To steal your analogy, it would not be like the burglar suing you for having a tempting house to break into. It would be like you spotting a burglar scoping your house and following him back to his house. At that point, you would be stalking him.
I think the premise of the article or the comments by Salgado are flawed though. A honeypot, in my opinion does not "intercept" communications. It simply monitors and logs communications that are directed at it.
It would be like saying video surveillance equipment is illegal because it records the actions of a burglar that breaks into your house. Or, its like saying that CallerID is illegal because you are intercepting information to identify the source of the "intrusion" into your phone system.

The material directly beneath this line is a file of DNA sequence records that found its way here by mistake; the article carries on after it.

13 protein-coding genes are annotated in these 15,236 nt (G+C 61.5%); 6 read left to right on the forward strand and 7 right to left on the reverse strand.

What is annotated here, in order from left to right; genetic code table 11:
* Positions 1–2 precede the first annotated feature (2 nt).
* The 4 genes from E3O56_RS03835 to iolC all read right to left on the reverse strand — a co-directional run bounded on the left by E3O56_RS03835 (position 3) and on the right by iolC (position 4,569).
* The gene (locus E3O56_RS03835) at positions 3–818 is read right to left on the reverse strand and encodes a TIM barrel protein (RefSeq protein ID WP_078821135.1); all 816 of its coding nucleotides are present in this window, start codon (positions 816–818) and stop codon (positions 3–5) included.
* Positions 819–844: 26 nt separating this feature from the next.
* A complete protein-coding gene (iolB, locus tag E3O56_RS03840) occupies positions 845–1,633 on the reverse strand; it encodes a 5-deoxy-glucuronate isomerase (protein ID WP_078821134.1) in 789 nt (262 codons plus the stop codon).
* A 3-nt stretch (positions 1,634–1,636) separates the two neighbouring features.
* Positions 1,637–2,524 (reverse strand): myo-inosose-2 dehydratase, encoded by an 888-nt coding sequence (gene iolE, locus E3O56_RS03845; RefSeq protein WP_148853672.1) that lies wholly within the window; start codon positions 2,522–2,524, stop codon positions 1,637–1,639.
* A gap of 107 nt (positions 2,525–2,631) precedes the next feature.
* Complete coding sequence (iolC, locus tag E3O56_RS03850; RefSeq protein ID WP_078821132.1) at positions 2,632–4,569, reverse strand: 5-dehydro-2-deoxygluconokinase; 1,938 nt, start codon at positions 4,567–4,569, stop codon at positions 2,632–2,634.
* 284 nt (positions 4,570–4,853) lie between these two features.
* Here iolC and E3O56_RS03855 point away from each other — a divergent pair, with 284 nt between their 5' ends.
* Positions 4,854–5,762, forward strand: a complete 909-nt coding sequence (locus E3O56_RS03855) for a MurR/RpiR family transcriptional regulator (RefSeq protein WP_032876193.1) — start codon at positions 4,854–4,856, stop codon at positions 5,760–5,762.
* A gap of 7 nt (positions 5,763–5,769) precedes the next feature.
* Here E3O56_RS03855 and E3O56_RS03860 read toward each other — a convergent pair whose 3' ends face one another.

I am sure you can stretch the law and distort it to make it apply this way, but I think that if you come to me I am allowed to monitor your actions without violating any law.
Just my $.02
April 17th, 2003, 07:15 PM
So does this basicly mean that a hacker/cracker is whineing that someone is violateing his right to privacy on the internet? You have got to me kidding me...
What this sounds like to me is that some newbie hacker/script kiddie got nailed by someone who took offence to the hacker digging around his network neighborhood (sp?) and now he gets to deal with the consequnces...
Leave it to a newbie to whine and complain the most about what he knows the least about...
My $.02 and a cup of coffee at waffle house
April 17th, 2003, 07:23 PM
This has been discuessed to death here...just see any of the super dcma threads there are at least four on this topic.